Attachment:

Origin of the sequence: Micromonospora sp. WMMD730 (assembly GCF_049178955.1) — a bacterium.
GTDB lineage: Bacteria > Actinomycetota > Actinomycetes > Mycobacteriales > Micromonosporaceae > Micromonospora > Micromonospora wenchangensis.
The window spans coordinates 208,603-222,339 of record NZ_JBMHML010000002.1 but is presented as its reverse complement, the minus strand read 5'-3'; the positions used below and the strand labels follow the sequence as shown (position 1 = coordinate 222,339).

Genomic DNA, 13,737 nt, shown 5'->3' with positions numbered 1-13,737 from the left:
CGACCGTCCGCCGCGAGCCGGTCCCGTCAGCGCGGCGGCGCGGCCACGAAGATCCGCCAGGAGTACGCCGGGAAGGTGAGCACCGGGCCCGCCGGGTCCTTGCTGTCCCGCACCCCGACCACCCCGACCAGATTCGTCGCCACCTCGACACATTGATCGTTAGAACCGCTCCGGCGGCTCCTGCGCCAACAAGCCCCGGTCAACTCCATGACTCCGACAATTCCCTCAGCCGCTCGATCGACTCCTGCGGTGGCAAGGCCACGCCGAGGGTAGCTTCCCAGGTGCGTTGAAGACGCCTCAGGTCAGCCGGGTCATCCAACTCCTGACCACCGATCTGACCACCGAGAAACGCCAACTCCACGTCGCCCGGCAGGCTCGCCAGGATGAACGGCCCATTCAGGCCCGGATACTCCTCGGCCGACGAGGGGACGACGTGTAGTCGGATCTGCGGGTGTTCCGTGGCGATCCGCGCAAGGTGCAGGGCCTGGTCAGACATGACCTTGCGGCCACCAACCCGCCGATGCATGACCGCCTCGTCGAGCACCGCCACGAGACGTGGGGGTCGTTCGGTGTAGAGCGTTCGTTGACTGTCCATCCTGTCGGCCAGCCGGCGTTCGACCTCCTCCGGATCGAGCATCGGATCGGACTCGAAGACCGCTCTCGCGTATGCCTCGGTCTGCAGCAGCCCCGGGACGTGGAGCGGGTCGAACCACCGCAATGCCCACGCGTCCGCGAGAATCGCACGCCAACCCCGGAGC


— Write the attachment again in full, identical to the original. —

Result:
Origin of the sequence: Micromonospora sp. WMMD730 (assembly GCF_049178955.1) — a bacterium.
GTDB lineage: Bacteria > Actinomycetota > Actinomycetes > Mycobacteriales > Micromonosporaceae > Micromonospora > Micromonospora wenchangensis.
The window spans coordinates 208,603-222,339 of record NZ_JBMHML010000002.1 but is presented as its reverse complement, the minus strand read 5'-3'; the positions used below and the strand labels follow the sequence as shown (position 1 = coordinate 222,339).

Genomic DNA, 13,737 nt, shown 5'->3' with positions numbered 1-13,737 from the left:
CGACCGTCCGCCGCGAGCCGGTCCCGTCAGCGCGGCGGCGCGGCCACGAAGATCCGCCAGGAGTACGCCGGGAAGGTGAGCACCGGGCCCGCCGGGTCCTTGCTGTCCCGCACCCCGACCACCCCGACCAGATTCGTCGCCACCTCGACACATTGATCGTTAGAACCGCTCCGGCGGCTCCTGCGCCAACAAGCCCCGGTCAACTCCATGACTCCGACAATTCCCTCAGCCGCTCGATCGACTCCTGCGGTGGCAAGGCCACGCCGAGGGTAGCTTCCCAGGTGCGTTGAAGACGCCTCAGGTCAGCCGGGTCATCCAACTCCTGACCACCGATCTGACCACCGAGAAACGCCAACTCCACGTCGCCCGGCAGGCTCGCCAGGATGAACGGCCCATTCAGGCCCGGATACTCCTCGGCCGACGAGGGGACGACGTGTAGTCGGATCTGCGGGTGTTCCGTGGCGATCCGCGCAAGGTGCAGGGCCTGGTCAGACATGACCTTGCGGCCACCAACCCGCCGATGCATGACCGCCTCGTCGAGCACCGCCACGAGACGTGGGGGTCGTTCGGTGTAGAGCGTTCGTTGACTGTCCATCCTGTCGGCCAGCCGGCGTTCGACCTCCTCCGGATCGAGCATCGGATCGGACTCGAAGACCGCTCTCGCGTATGCCTCGGTCTGCAGCAGCCCCGGGACGTGGAGCGGGTCGAACCACCGCAATGCCCACGCGTCCGCGAGAATCGCACGCCAACCCCGGAGC